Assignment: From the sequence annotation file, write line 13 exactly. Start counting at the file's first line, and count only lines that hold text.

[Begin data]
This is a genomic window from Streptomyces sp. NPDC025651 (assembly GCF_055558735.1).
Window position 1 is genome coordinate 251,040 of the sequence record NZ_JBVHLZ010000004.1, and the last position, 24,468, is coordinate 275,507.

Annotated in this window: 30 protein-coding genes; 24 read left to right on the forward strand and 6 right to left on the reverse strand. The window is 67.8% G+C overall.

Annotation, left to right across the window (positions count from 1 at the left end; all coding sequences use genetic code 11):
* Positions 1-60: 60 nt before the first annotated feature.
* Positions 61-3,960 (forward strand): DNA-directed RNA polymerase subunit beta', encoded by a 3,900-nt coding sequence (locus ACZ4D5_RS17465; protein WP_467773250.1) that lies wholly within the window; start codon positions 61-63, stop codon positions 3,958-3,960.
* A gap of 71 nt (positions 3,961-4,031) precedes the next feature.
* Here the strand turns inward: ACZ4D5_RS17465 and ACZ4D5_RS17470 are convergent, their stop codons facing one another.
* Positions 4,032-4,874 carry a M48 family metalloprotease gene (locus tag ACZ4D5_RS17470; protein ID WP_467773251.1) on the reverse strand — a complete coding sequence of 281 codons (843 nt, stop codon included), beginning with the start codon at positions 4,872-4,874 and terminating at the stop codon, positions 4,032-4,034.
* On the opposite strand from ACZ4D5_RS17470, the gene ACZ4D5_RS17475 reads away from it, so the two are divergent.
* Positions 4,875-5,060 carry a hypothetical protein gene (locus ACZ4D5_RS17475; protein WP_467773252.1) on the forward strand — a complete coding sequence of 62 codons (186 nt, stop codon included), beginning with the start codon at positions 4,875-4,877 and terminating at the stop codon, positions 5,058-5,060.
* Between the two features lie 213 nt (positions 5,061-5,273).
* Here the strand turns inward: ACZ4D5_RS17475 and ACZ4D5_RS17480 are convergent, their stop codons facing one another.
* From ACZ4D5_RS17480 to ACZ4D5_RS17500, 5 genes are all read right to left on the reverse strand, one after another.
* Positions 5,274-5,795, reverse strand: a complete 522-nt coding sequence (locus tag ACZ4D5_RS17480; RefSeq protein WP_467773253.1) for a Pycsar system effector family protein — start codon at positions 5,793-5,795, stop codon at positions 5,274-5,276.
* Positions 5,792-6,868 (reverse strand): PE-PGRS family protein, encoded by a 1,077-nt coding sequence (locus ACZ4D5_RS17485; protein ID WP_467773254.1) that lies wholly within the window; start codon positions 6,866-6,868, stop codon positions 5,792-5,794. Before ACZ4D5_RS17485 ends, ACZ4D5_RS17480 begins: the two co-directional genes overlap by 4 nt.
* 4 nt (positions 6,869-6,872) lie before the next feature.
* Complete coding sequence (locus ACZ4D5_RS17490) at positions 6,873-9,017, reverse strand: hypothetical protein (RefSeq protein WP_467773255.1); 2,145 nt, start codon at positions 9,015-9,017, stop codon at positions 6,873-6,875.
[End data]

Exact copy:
* Here the strand turns inward: ACZ4D5_RS17475 and ACZ4D5_RS17480 are convergent, their stop codons facing one another.